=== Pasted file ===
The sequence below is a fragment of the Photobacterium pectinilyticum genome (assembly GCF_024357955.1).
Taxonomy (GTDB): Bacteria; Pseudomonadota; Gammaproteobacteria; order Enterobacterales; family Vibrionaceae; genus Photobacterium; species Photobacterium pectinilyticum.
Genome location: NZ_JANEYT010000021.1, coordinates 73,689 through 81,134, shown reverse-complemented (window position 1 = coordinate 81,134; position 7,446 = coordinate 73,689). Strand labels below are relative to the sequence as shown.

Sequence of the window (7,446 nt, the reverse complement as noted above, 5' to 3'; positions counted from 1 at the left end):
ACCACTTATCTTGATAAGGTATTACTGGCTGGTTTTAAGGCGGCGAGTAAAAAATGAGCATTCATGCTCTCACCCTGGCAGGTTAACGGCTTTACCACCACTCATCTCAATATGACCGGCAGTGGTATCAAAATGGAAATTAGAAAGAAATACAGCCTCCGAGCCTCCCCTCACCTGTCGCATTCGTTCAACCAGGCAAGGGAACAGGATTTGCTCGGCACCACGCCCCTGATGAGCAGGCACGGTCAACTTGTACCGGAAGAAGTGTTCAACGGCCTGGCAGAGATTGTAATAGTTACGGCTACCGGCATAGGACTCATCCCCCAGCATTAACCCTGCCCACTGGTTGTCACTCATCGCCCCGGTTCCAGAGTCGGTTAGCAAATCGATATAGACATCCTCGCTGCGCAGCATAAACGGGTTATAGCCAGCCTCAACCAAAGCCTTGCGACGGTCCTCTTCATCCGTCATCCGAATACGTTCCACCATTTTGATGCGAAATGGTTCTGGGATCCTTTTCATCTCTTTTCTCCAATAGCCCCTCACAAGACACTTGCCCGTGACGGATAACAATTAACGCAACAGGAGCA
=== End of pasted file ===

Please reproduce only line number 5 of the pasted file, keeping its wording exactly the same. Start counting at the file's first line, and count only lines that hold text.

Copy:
ACCACTTATCTTGATAAGGTATTACTGGCTGGTTTTAAGGCGGCGAGTAAAAAATGAGCATTCATGCTCTCACCCTGGCAGGTTAACGGCTTTACCACCACTCATCTCAATATGACCGGCAGTGGTATCAAAATGGAAATTAGAAAGAAATACAGCCTCCGAGCCTCCCCTCACCTGTCGCATTCGTTCAACCAGGCAAGGGAACAGGATTTGCTCGGCACCACGCCCCTGATGAGCAGGCACGGTCAACTTGTACCGGAAGAAGTGTTCAACGGCCTGGCAGAGATTGTAATAGTTACGGCTACCGGCATAGGACTCATCCCCCAGCATTAACCCTGCCCACTGGTTGTCACTCATCGCCCCGGTTCCAGAGTCGGTTAGCAAATCGATATAGACATCCTCGCTGCGCAGCATAAACGGGTTATAGCCAGCCTCAACCAAAGCCTTGCGACGGTCCTCTTCATCCGTCATCCGAATACGTTCCACCATTTTGATGCGAAATGGTTCTGGGATCCTTTTCATCTCTTTTCTCCAATAGCCCCTCACAAGACACTTGCCCGTGACGGATAACAATTAACGCAACAGGAGCA